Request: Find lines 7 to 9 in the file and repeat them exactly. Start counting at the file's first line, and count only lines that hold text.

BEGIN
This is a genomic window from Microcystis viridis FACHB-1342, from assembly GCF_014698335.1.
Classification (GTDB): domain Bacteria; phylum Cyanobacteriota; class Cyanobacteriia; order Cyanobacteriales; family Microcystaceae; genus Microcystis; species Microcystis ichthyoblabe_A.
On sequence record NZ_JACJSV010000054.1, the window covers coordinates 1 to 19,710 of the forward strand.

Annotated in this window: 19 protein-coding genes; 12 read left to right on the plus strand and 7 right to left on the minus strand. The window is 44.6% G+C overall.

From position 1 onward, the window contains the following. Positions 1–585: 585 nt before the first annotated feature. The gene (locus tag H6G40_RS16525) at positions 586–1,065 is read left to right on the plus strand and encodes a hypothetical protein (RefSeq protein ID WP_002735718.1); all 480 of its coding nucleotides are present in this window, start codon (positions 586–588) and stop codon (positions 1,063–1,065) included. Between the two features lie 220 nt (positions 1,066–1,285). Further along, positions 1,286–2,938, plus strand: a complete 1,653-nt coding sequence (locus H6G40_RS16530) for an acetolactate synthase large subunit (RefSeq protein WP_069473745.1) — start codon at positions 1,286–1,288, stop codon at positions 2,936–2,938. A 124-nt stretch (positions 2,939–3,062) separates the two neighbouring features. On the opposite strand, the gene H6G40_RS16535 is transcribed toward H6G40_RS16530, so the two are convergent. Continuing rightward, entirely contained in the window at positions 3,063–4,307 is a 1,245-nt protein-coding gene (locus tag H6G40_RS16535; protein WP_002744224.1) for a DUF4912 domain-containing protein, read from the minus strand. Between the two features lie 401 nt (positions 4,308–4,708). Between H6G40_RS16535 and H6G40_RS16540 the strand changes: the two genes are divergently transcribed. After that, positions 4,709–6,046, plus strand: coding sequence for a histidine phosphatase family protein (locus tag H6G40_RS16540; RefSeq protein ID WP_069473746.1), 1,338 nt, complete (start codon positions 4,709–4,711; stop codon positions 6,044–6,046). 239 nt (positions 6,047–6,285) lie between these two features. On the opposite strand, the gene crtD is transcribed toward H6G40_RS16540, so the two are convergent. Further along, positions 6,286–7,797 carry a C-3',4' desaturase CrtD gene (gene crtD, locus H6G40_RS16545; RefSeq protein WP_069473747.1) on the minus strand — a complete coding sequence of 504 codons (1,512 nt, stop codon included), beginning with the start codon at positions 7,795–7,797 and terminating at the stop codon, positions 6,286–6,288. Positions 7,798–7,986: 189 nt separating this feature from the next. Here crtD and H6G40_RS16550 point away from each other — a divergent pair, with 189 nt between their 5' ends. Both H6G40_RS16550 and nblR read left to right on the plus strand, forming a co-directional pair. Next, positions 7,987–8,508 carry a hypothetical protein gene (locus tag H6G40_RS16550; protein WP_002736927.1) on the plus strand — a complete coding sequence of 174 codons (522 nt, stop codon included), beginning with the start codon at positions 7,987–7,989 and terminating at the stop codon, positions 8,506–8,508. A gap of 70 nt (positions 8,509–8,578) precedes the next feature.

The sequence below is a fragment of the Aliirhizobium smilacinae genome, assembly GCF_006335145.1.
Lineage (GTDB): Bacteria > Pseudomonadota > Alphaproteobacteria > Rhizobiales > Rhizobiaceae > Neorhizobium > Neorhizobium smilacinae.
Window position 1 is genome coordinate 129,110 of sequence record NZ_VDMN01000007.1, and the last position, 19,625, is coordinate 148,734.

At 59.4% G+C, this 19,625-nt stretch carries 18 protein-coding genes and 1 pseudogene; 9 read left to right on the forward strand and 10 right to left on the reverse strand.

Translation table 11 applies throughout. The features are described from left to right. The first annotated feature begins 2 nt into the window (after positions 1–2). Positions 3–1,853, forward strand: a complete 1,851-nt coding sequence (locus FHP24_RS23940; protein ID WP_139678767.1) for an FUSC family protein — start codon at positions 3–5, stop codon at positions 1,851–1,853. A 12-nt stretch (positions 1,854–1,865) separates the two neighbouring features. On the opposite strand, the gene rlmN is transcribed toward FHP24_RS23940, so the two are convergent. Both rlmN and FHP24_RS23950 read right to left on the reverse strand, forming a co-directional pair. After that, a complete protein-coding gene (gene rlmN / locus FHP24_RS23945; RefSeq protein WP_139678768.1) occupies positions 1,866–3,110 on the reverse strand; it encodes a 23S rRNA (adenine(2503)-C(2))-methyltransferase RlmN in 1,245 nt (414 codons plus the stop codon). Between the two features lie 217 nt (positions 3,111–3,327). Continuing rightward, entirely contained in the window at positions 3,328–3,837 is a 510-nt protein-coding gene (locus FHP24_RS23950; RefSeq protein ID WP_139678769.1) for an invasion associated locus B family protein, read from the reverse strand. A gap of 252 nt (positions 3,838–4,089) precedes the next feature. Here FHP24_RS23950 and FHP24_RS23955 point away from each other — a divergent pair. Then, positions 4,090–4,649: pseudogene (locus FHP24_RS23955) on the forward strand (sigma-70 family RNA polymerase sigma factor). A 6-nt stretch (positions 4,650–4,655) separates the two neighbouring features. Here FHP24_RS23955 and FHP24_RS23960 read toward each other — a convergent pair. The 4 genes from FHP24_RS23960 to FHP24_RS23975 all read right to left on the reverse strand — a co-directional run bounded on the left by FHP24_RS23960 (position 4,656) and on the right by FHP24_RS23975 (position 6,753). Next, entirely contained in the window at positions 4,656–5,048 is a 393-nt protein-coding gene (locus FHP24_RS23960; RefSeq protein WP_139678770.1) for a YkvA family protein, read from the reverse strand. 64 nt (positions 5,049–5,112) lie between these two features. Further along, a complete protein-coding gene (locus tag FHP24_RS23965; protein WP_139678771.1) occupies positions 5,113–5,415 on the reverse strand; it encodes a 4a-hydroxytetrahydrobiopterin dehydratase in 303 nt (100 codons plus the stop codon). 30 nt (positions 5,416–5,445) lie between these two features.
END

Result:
Lineage (GTDB): Bacteria > Pseudomonadota > Alphaproteobacteria > Rhizobiales > Rhizobiaceae > Neorhizobium > Neorhizobium smilacinae.
Window position 1 is genome coordinate 129,110 of sequence record NZ_VDMN01000007.1, and the last position, 19,625, is coordinate 148,734.

At 59.4% G+C, this 19,625-nt stretch carries 18 protein-coding genes and 1 pseudogene; 9 read left to right on the forward strand and 10 right to left on the reverse strand.